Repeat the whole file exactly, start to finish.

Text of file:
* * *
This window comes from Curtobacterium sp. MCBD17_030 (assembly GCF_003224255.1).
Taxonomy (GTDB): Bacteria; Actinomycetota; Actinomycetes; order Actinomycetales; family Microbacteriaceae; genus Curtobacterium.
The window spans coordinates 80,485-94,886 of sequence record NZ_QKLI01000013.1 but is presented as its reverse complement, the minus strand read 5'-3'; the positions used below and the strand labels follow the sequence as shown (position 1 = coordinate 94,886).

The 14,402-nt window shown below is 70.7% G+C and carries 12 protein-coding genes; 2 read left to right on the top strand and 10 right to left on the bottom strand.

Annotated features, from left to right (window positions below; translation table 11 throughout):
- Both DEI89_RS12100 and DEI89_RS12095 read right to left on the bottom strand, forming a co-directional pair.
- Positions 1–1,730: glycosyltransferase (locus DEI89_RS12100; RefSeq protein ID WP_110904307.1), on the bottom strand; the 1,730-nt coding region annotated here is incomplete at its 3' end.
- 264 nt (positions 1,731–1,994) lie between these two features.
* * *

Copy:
This window comes from Curtobacterium sp. MCBD17_030 (assembly GCF_003224255.1).
Taxonomy (GTDB): Bacteria; Actinomycetota; Actinomycetes; order Actinomycetales; family Microbacteriaceae; genus Curtobacterium.
The window spans coordinates 80,485-94,886 of sequence record NZ_QKLI01000013.1 but is presented as its reverse complement, the minus strand read 5'-3'; the positions used below and the strand labels follow the sequence as shown (position 1 = coordinate 94,886).

The 14,402-nt window shown below is 70.7% G+C and carries 12 protein-coding genes; 2 read left to right on the top strand and 10 right to left on the bottom strand.

Annotated features, from left to right (window positions below; translation table 11 throughout):
- Both DEI89_RS12100 and DEI89_RS12095 read right to left on the bottom strand, forming a co-directional pair.
- Positions 1–1,730: glycosyltransferase (locus DEI89_RS12100; RefSeq protein ID WP_110904307.1), on the bottom strand; the 1,730-nt coding region annotated here is incomplete at its 3' end.
- 264 nt (positions 1,731–1,994) lie between these two features.